Ernest Hemingway’s The Old Man and the Sea tells the story of an unlucky fisherman fighting hunger and the elements while battling a large marlin in an attempt to reverse the curse on his fishing.

At coastal Jaffa’s restaurant of the same name—HaZaken veHaYam in Hebrew—you bring your hunger with you, and your only battle is against your stomach as you test its limits.

The family-owned restaurant is a Jaffa institution. It now has two locations, a more “rugged” original and a shinier newer spot at Jaffa’s port. My friend and I visited the original restaurant and, while it is shabby, once the food starts coming, little else matters. The restaurant, which overlooks the sea, is huge, with tables inside and on the outdoor balcony. They say it can accommodate hundreds of people at once.

The moment you pick a plastic table—inside the restaurant or on the large balcony overlooking the Mediterranean Sea—energetic men flock over to dress it in a cloth tablecloth that has seen better days, followed by a paper covering. Each place setting gets a paper placemat listing the main course options.hazaken-vehayam-fish-crop

No more than five minutes elapse before a server brings a pitcher of borderline cloying lemonade that has an unnatural neon tinge and flimsy plastic cups. But then he also starts unloading little plates onto the table, at least twenty of them, full of salatim, assorted salads and vegetable appetizers like pickled cabbage, beets, tabbouleh and guacamole à la Middle East, as well as hummus and very green falafel. These dishes are accompanied by a basket of large, flat, pocket-less pita bread fresh from the taboun (stone oven).

Some salads stand out more than others. The tinny taste of the corn hints at canned corn and leaves much to be desired, but the pickled cabbage has a bite that lovers of fermented food will appreciate. The real excitement is trying all of them, though you’ll ultimately pick only a few favorites that are worth your full attention.

If you don’t pay attention, you might easily think that the salatim are reproducing at your very table. In the blink of an eye, dishes with just a few cubes of beets or scraps of hummus remaining are replaced with full ones.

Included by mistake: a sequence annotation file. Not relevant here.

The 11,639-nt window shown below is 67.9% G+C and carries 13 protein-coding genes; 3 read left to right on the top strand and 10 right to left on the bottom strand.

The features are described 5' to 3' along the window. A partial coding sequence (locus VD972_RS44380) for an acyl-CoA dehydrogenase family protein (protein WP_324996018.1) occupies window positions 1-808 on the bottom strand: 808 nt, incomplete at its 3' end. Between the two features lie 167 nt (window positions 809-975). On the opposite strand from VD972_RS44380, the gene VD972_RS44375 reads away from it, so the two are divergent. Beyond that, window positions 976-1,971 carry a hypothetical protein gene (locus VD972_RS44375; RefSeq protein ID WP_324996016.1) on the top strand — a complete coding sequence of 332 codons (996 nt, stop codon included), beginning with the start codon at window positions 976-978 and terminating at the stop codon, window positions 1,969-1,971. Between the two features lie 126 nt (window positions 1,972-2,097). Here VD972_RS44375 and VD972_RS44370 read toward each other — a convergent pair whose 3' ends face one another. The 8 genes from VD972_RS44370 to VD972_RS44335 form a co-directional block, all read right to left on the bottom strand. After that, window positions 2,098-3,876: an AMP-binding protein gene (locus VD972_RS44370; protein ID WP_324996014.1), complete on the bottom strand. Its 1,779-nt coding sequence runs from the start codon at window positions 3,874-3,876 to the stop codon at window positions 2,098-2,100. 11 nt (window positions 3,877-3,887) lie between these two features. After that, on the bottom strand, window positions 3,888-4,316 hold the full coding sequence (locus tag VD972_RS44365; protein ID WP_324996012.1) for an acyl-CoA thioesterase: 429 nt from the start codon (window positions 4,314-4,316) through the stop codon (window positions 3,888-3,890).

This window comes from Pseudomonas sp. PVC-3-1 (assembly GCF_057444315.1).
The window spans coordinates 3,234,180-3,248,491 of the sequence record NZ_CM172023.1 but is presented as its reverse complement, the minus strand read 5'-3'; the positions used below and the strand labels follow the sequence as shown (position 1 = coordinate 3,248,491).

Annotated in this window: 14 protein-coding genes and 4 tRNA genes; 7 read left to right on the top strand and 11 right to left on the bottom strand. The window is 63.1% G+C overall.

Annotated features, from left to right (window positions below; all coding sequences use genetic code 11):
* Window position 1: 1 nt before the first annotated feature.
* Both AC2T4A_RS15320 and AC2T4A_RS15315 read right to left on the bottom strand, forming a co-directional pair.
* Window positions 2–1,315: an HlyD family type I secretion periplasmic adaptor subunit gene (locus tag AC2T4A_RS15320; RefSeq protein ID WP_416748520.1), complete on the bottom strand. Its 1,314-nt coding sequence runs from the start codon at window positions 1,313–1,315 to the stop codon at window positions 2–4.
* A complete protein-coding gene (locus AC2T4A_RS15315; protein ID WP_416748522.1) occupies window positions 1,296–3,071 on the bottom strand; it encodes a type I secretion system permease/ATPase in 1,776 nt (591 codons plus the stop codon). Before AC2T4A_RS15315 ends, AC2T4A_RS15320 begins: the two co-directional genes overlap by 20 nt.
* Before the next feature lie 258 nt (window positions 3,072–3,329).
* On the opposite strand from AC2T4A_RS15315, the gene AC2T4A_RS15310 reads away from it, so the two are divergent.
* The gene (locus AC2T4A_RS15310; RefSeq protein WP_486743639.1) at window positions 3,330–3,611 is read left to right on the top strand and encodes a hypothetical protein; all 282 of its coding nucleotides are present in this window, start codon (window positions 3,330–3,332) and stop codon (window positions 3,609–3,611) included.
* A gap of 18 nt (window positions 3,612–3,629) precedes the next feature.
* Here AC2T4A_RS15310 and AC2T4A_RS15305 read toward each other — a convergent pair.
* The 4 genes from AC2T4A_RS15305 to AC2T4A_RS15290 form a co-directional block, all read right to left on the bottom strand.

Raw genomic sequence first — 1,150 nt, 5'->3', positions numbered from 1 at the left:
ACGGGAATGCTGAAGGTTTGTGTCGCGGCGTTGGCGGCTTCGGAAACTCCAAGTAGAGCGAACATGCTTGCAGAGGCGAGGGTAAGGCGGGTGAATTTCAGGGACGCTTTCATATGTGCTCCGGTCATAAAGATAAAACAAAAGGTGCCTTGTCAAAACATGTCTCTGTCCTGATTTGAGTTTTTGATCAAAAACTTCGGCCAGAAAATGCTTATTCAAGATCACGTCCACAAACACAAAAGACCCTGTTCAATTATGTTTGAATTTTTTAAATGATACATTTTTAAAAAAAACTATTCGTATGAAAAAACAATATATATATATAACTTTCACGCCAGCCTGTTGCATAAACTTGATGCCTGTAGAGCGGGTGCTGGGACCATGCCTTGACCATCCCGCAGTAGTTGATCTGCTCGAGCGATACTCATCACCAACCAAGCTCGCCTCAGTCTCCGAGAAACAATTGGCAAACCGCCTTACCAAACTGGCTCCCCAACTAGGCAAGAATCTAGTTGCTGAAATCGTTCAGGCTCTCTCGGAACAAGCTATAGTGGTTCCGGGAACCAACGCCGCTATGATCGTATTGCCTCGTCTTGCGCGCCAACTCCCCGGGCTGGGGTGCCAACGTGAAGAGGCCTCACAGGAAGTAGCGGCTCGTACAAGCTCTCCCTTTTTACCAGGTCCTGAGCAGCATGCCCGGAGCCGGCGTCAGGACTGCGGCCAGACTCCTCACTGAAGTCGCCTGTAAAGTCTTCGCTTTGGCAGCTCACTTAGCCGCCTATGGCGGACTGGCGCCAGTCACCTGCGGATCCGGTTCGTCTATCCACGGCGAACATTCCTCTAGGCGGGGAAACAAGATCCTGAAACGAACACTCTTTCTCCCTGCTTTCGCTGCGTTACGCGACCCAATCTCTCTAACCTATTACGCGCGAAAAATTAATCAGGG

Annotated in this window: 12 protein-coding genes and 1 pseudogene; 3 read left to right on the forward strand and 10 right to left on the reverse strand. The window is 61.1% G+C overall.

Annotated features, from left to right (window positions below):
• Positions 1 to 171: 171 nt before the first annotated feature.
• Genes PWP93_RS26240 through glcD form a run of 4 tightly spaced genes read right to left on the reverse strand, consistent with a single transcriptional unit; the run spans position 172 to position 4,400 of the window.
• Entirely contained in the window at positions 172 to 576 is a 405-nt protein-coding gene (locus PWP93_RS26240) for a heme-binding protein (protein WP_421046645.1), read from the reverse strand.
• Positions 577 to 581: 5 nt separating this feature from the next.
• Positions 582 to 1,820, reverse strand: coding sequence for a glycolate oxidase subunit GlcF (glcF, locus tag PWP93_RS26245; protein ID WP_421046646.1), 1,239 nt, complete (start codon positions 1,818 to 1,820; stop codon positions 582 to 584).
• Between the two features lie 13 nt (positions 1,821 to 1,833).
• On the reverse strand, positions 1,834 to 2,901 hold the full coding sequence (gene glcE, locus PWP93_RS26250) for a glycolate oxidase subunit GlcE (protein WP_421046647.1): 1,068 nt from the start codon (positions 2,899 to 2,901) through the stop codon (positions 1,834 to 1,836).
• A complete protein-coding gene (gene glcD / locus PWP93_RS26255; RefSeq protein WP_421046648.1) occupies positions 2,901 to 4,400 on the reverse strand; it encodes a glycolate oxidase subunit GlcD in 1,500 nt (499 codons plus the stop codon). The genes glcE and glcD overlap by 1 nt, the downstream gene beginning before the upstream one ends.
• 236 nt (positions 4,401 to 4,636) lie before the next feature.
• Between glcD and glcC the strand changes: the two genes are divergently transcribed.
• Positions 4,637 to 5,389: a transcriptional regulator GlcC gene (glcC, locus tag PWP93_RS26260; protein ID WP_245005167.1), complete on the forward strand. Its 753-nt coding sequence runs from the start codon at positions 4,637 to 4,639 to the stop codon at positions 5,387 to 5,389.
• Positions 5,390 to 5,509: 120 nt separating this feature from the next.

Waiters flutter around in what almost looks like a carefully choreographed dance, delivering salads, hookahs and cups of coffee to patrons, who range from Palestinian families, including women sporting hijabs and floor-length cloaks, to young Israeli business people to tourists of all nationalities.

It’s easy to forget that the salatim are just the beginning, the palate stimulator, if you will. The centerpiece of the meal is, in fact, the fish. My friend and I both ordered grilled denis (seabream), a mild white fish that is served whole, seasoned with a mysterious, but interesting spice mix and served with a few spiced potatoes and half a lemon.

Though the two of us were sitting at a table for four, we had to clear our appetizer plates to make room for the platters of fish swimming among our sea of salads.

Silence descended on our table as we dissected our respective fish, dousing it with lemon, navigating through the bones and occasionally “resting” to take a swipe at the hummus and remaining salads.

The language and scenery were different, but looking out onto the sea and wrapping up the meal with a strong, sweet cardamom-laced black coffee—the Middle Eastern version of a Cuban cafecito—we could almost taste the 1950s Cuba that inspired Hemingway’s classic tale.

HaZaken VeHaYam, +972-53-8094390, 83 Kedem Street, Jaffa, Israel; open daily 11:00 am-1:00 am.
+972-53-8094346, Hangar 1, Jaffa Port, Israel; open daily 11:00 am-12:00 am